Last season’s World Cup sprint winner Federico Pellegrino of Italy placed fourth (+4.77), ahead of two more Norwegians with Sindre Bjørnestad Skar in fifth (+15.53) and Håvard Solås Taugbøl in sixth place (+32.94). Klæbo now also sits in second place in the World Cup sprint standings behind Pellegrino.
Narrow Misses for Best North Americans
For the U.S., Simi Hamilton started his race day with a solid qualification in seventh position just 4.01 seconds behind the winner Klæbo; despite having to race on a newly modified course in Otepää that he believes doesn’t favor his strengths.
“I definitely felt good in my qualifier,” Hamilton told FasterSkier on the phone after. “There are two really big climbs in this course, and I think they kind of suit the more distance-type skier a little bit better because both of them are just pretty long 30-45 second climbs, and the conditions were definitely getting pretty slippery out there even by the qualifier. So that’s kind of an environment I struggle in a little bit or at least have in the past.”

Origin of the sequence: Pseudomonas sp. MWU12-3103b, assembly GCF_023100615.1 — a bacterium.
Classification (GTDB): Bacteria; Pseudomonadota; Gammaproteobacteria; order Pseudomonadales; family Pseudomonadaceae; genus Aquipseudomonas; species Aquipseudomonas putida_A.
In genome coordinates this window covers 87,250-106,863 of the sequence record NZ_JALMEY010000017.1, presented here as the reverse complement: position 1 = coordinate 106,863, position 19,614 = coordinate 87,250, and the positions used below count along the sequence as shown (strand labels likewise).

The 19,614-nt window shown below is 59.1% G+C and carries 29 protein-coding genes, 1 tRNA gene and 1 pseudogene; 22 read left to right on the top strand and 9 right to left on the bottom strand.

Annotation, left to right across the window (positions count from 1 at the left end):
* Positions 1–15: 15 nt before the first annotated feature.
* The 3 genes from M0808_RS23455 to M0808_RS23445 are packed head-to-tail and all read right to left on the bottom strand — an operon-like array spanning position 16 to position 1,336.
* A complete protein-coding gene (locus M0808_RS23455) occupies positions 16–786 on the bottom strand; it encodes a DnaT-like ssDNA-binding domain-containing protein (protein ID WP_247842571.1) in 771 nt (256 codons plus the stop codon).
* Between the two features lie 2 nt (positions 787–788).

“I was psyched with a seventh [place],” he commented on his qualifying result. “It’s a long course which I tend to struggle a little bit with, too, but being able to qualify in the top 10 on a course that is a little over 3:10 [minutes long], I think that’s a good time for where I am with my fitness right now especially leading to World Champs.”
In his quarterfinal, Hamilton faced Krogh, Norway’s Eirik Brandsdal and Russia’s Gleb Retivykh, the winner of last week’s sprint in PyeongChang, South Korea.